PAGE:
Thursday, May 9, 2013

Dual-Rail QDR as an Alternative to FDR Infiniband

The data and opinions expressed here are solely my own and do not reflect those of my employer or the providers of the computing resources used.

Fourteen Data Rate (FDR) is the latest iteration of Infiniband (IB) to hit the market, and an increasing number of machines are being deployed with it.  This uptake of FDR hasn't been without its share of trouble though, and I've heard a fair amount of anecdotes from early adopters lamenting issues with FDR.  Through the course of several of these discussions, an interesting question came up to which I have been unable to find an answer: is the move up from QDR to FDR really worth it?

The vendors would have you believe that FDR is just better in every way (after all, FDR's 14Gbit peak is bigger than QDR's 10Gbit peak), but I was skeptical.  Through a little bit of testing I documented below, it turns out that dual-rail QDR IB can outperform FDR in a variety of aspects and is, at the very least, worth consideration.  The performance that can be squeezed out of a dual-rail configuration makes it an appealing, cost-effective upgrade for upgrading lab-scale clusters with an existing QDR switch and some free ports.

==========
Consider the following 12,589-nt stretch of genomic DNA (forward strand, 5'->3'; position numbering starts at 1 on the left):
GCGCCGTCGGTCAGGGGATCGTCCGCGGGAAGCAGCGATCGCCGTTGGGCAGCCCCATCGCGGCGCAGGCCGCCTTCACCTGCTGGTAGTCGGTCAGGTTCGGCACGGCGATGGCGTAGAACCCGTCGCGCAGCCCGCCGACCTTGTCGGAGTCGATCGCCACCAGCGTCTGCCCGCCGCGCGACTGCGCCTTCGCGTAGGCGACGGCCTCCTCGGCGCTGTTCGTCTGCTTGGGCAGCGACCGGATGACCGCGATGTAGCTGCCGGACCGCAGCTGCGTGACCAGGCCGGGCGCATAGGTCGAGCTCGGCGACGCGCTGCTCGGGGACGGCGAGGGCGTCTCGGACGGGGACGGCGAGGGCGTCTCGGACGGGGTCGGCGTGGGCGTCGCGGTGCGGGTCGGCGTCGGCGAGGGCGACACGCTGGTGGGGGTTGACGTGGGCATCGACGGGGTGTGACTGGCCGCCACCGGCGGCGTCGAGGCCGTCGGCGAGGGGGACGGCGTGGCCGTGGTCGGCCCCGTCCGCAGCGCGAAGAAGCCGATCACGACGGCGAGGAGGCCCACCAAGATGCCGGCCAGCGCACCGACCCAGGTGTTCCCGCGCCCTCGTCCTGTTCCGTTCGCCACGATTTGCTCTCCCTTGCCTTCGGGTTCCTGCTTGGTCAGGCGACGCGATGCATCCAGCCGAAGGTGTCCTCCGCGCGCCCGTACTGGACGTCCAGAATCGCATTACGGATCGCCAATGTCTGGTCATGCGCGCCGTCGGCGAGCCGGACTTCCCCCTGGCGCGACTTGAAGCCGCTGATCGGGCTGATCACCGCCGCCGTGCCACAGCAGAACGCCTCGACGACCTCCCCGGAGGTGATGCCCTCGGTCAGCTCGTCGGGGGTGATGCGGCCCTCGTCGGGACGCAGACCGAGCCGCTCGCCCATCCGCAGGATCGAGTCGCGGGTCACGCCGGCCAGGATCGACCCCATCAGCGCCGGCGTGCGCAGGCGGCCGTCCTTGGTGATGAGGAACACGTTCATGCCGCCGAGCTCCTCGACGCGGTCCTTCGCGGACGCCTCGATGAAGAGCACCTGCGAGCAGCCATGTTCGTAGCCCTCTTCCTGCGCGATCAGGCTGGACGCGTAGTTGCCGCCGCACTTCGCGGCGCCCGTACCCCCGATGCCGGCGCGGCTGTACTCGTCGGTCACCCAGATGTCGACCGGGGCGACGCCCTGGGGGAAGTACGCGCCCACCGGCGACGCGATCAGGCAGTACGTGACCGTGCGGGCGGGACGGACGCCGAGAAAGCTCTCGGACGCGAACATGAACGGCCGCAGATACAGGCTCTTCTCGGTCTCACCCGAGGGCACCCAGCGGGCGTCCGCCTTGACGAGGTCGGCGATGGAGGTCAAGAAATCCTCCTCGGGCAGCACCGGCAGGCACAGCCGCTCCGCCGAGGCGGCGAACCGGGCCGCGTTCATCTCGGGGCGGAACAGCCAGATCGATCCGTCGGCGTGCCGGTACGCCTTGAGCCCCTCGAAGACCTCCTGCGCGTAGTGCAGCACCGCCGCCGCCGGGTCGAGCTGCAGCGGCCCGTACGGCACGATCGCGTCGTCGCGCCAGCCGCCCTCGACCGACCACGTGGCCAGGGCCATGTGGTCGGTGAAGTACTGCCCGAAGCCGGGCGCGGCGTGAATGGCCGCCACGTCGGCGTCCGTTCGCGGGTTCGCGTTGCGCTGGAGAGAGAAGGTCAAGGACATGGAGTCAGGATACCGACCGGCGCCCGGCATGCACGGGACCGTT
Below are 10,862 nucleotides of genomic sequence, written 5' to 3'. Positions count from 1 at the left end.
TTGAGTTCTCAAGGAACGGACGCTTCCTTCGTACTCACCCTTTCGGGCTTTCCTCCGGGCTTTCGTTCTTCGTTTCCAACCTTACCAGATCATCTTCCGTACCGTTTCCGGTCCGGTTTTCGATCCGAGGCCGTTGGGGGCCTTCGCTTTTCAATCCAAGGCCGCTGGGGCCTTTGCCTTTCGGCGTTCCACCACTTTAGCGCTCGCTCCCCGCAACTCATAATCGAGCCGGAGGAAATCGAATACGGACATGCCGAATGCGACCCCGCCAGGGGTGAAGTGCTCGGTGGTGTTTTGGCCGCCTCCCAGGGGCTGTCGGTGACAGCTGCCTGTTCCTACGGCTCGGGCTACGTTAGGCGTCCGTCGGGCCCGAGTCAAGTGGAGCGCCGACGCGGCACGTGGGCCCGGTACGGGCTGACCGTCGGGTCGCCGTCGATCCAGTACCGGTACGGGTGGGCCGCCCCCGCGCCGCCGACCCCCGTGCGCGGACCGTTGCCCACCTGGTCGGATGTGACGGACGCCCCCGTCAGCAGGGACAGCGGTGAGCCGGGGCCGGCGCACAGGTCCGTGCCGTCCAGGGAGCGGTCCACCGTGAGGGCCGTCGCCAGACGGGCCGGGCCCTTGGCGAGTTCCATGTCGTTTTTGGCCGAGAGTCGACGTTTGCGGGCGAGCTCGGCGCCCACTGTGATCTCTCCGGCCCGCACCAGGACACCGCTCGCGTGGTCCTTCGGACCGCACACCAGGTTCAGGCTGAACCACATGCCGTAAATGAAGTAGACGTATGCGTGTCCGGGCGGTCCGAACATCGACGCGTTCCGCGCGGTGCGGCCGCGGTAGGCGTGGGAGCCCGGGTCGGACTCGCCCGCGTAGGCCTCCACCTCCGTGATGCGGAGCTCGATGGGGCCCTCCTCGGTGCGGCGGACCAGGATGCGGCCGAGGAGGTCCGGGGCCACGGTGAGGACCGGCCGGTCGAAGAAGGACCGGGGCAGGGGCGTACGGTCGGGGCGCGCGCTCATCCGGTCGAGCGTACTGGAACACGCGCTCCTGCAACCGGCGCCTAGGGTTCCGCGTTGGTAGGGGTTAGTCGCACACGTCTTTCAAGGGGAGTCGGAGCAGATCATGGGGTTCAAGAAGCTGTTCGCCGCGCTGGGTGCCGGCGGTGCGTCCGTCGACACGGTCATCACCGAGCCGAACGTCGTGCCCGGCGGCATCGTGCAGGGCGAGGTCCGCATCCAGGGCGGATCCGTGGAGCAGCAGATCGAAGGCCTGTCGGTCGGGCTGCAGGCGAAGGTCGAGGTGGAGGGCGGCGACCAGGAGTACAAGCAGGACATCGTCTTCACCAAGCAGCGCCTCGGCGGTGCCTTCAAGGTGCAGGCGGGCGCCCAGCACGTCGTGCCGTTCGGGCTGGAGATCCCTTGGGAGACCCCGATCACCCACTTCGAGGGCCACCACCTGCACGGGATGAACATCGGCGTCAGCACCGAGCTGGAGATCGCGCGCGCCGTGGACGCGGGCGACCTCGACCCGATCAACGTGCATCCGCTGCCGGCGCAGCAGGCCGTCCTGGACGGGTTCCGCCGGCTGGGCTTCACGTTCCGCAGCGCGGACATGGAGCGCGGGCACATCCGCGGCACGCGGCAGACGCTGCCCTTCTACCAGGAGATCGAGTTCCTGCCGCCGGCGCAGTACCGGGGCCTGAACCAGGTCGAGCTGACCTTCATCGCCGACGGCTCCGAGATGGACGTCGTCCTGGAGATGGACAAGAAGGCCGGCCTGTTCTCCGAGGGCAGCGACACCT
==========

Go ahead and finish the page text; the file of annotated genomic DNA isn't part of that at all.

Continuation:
Infiniband-Layer Performance: FDR vs. QDR

I happen to have access to systems with both FDR and QDR HCAs, so I put them to the test.  To get closest to the theoretical performance, I first ran some of the benchmarks included in OFED's perftest.


As we would hope, FDR does show considerably higher RDMA-write bandwidth at the IB layer.  Of note is how rocky the FDR data is; each data point was an average over 5,000 write operations, so this noise is really present in either the systems or the interconnect.  At this point I should say that the FDR system and the QDR systems are not configured identically, but they are both production machines tuned for performance.